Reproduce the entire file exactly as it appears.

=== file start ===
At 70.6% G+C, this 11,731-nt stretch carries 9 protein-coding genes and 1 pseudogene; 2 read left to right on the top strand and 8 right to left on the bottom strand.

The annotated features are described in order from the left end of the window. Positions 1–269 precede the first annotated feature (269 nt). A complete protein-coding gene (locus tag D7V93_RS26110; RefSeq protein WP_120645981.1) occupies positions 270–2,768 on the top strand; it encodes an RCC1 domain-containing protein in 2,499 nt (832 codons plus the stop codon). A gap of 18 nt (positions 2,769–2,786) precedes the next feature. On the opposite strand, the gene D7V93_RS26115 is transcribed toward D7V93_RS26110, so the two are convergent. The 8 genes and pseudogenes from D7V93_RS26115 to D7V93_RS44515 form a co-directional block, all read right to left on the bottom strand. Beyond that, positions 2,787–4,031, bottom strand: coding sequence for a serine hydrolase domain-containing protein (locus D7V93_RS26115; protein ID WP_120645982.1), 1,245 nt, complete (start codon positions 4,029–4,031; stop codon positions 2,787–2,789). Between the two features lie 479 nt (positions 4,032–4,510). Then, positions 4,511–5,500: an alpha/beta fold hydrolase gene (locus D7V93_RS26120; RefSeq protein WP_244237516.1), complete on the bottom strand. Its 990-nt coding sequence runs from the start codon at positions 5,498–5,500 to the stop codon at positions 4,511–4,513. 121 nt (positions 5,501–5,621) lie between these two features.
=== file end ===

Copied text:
At 70.6% G+C, this 11,731-nt stretch carries 9 protein-coding genes and 1 pseudogene; 2 read left to right on the top strand and 8 right to left on the bottom strand.

The annotated features are described in order from the left end of the window. Positions 1–269 precede the first annotated feature (269 nt). A complete protein-coding gene (locus tag D7V93_RS26110; RefSeq protein WP_120645981.1) occupies positions 270–2,768 on the top strand; it encodes an RCC1 domain-containing protein in 2,499 nt (832 codons plus the stop codon). A gap of 18 nt (positions 2,769–2,786) precedes the next feature. On the opposite strand, the gene D7V93_RS26115 is transcribed toward D7V93_RS26110, so the two are convergent. The 8 genes and pseudogenes from D7V93_RS26115 to D7V93_RS44515 form a co-directional block, all read right to left on the bottom strand. Beyond that, positions 2,787–4,031, bottom strand: coding sequence for a serine hydrolase domain-containing protein (locus D7V93_RS26115; protein ID WP_120645982.1), 1,245 nt, complete (start codon positions 4,029–4,031; stop codon positions 2,787–2,789). Between the two features lie 479 nt (positions 4,032–4,510). Then, positions 4,511–5,500: an alpha/beta fold hydrolase gene (locus D7V93_RS26120; RefSeq protein WP_244237516.1), complete on the bottom strand. Its 990-nt coding sequence runs from the start codon at positions 5,498–5,500 to the stop codon at positions 4,511–4,513. 121 nt (positions 5,501–5,621) lie between these two features.